the constitutional convention philadelphia may september 1787 55 delegates n.
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The Constitutional Convention Philadelphia: May-September 1787 55 Delegates PowerPoint Presentation
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The Constitutional Convention Philadelphia: May-September 1787 55 Delegates

The Constitutional Convention Philadelphia: May-September 1787 55 Delegates

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The Constitutional Convention Philadelphia: May-September 1787 55 Delegates

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  1. The Constitutional ConventionPhiladelphia: May-September 178755 Delegates

  2. Important Delegates: • Alexander Hamilton – suggested the need for a national convention to improve the national government • George Washington - presided over the meetings

  3. Important Delegates: - cont. • Ben Franklin – his presence encouraged participation • Edmund Randolph - proposed a new stronger national government in place of the Articles. • Gouveneur Morris – wrote the final draft of the Constitution (organized it)

  4. Important Delegates - cont. • James Madison – creator of the Virginia plan. Often called the Father of the Constitution because he wrote the basic plan of government that the Convention adopted. • William Paterson – created the New Jersey Plan. • Roger Sherman - suggested the Great Compromise • George Mason – suggested adding a bill of rights to the Constitution

  5. The Virginia Plan • James Madison developed the Virginia Plan. • It called for: • a bicameral or two-house legislature • a chief executive (chosen by the legislature) and • a federal court system. • Representation would be based on population. • Popular with the bigger states because: MORE PEOPLE = MORE REPRESENTATIVES

  6. The New Jersey Plan • William Paterson proposed keeping the Articles of Confederation, but fixing the problems. Known as the New Jersey Plan. • It called for: • a one-house legislature, with one vote per state (basically staying the same) • however, Congress could tax and regulate trade and • a weak executive branch would be established with a council running it. • popular with the smaller states because: ALL STATES ARE EQUAL

  7. Need for Compromise • Change the Articles or start over…? • On June 19, delegates agreed that it was necessary to build a new national government based on the Virginia Plan, but they still needed to solve the argument of representation.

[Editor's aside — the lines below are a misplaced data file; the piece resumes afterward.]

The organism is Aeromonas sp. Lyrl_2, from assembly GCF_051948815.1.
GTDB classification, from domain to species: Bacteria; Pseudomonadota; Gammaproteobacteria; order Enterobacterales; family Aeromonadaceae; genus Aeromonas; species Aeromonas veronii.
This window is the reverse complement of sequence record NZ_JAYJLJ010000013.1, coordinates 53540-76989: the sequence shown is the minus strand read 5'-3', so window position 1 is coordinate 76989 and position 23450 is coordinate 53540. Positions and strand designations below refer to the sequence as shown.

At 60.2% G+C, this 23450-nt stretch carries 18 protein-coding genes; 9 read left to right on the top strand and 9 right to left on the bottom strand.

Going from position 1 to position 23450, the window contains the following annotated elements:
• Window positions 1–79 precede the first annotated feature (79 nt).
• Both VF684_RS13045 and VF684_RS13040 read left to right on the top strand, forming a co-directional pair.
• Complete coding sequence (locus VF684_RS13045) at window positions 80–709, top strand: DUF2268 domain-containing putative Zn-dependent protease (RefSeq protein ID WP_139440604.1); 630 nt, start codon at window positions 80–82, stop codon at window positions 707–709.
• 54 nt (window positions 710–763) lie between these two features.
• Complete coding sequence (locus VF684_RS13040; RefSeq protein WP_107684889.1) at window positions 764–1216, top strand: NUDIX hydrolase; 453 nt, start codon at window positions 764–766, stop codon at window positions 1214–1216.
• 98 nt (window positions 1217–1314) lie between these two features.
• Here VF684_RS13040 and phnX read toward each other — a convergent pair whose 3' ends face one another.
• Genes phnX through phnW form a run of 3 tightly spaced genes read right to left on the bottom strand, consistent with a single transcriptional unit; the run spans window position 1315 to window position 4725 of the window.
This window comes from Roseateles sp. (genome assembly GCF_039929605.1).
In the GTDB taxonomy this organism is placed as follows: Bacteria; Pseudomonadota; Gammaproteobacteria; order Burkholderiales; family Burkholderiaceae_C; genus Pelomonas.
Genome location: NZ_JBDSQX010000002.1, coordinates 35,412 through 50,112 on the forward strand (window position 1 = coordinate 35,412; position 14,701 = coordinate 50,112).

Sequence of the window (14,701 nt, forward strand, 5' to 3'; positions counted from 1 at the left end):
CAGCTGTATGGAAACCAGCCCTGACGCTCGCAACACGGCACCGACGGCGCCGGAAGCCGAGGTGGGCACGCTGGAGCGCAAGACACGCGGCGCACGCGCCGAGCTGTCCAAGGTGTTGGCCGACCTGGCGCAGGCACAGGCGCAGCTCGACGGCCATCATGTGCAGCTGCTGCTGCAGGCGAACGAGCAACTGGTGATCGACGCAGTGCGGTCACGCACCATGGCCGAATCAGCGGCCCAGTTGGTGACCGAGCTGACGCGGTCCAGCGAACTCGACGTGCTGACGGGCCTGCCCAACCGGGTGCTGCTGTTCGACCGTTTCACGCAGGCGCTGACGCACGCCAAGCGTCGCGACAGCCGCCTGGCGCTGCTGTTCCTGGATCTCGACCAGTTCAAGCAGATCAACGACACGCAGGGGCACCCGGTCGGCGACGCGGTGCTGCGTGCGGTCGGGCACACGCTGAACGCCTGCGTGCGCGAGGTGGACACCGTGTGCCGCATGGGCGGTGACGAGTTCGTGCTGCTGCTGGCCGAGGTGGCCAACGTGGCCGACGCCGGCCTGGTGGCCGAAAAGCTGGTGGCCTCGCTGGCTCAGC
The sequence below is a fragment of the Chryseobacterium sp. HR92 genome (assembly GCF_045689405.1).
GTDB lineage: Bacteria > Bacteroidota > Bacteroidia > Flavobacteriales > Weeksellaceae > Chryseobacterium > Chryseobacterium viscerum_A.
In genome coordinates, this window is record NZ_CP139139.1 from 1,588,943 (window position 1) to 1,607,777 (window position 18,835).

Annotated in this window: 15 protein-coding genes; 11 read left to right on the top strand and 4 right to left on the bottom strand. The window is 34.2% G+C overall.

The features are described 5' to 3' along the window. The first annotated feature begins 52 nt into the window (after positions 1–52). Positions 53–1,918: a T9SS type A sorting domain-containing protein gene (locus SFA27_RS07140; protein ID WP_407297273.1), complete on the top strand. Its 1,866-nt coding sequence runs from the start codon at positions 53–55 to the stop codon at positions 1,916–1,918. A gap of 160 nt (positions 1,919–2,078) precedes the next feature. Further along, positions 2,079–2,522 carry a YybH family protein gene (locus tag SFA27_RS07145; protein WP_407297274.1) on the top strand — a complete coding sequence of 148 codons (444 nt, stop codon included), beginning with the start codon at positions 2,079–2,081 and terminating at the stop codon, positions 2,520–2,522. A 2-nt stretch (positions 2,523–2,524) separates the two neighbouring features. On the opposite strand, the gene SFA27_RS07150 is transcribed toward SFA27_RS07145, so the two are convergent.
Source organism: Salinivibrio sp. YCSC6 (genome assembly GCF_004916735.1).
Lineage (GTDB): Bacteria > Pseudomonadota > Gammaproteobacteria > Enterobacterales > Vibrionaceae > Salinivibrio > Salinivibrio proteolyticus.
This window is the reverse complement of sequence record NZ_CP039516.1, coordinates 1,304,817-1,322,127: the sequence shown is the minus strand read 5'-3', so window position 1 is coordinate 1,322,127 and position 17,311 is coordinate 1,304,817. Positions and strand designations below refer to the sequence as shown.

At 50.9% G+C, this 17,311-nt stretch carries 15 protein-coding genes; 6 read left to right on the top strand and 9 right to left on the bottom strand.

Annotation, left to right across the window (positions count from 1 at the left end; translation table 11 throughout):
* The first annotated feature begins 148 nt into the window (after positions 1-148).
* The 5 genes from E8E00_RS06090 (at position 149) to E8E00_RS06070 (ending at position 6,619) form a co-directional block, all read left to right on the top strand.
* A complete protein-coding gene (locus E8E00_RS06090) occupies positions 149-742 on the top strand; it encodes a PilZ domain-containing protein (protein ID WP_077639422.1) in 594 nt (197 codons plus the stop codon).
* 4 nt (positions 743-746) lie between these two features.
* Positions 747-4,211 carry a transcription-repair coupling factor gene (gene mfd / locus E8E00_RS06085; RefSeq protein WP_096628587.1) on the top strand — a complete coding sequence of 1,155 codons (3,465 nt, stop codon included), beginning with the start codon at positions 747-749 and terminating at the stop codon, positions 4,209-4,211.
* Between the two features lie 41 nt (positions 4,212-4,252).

8. The Great Compromise • Roger Sherman suggested a bicameral legislature that combined both plans: • A LOWER HOUSE: The House of Representatives – where Representation would be based on population (the Virginia Plan) and • A UPPER HOUSE: The Senate - where each state would have two members (the New Jersey Plan) • Both houses would have to pass all laws. • The big states and the small states were satisfied.

  9. Need for Compromise #2 • Should slaves be counted for Representation? - The North said “No,” not while they were enslaved. - The South said “Yes.” (It would give them more power in the House.)

  10. The Three-Fifths Compromise • After much debate, the Convention decided 3/5 of the slave population would count for taxation and representation. • 5 ENSLAVED PEOPLE=3 FREE PEOPLE • This became known as the 3/5’s Compromise.

  11. Need for Compromise #3 • Slave Trade: • The North had banned slave trade and wanted the South to do the same. • The South considered slavery essential to their economy and were not willing to change. • Compromise: Congress could not interfere with the slave trade for at least more 20 years.

  12. Bill of Rights • George Mason proposed that the Constitution should have a Bill of Rights, but his motion was defeated. • Most delegates felt the Constitution’s careful listing of government powers was adequate protection of individual rights • They also, believed it would be impossible to list all of the rights that people have.

  13. Approving the Constitution • On September 17, 1787, the Constitution was signed by the delegates in Philadelphia. All delegates signed it except Elbridge Gerry, Edmund Randolph and George Mason. They insisted that it needed a Bill of Rights. • Ratification: The last decision the delegates of the Constitutional Convention made was that 9 of the 13 states would have to ratify the Constitution in order for it to become the new law of the land.

  14. Ratification • Delaware was the first state to ratify the Constitution on December 7, 1787. • By June 1788, the Constitution was ratified by the 9 states it needed to pass. • However, among the four states that had not ratified it were New York and Virginia. • With Patrick Henry leading the way, these states refused to ratify it until a bill of rights was added. • After promising to add a bill of rights, the Constitution was eventually ratified by all 13 states.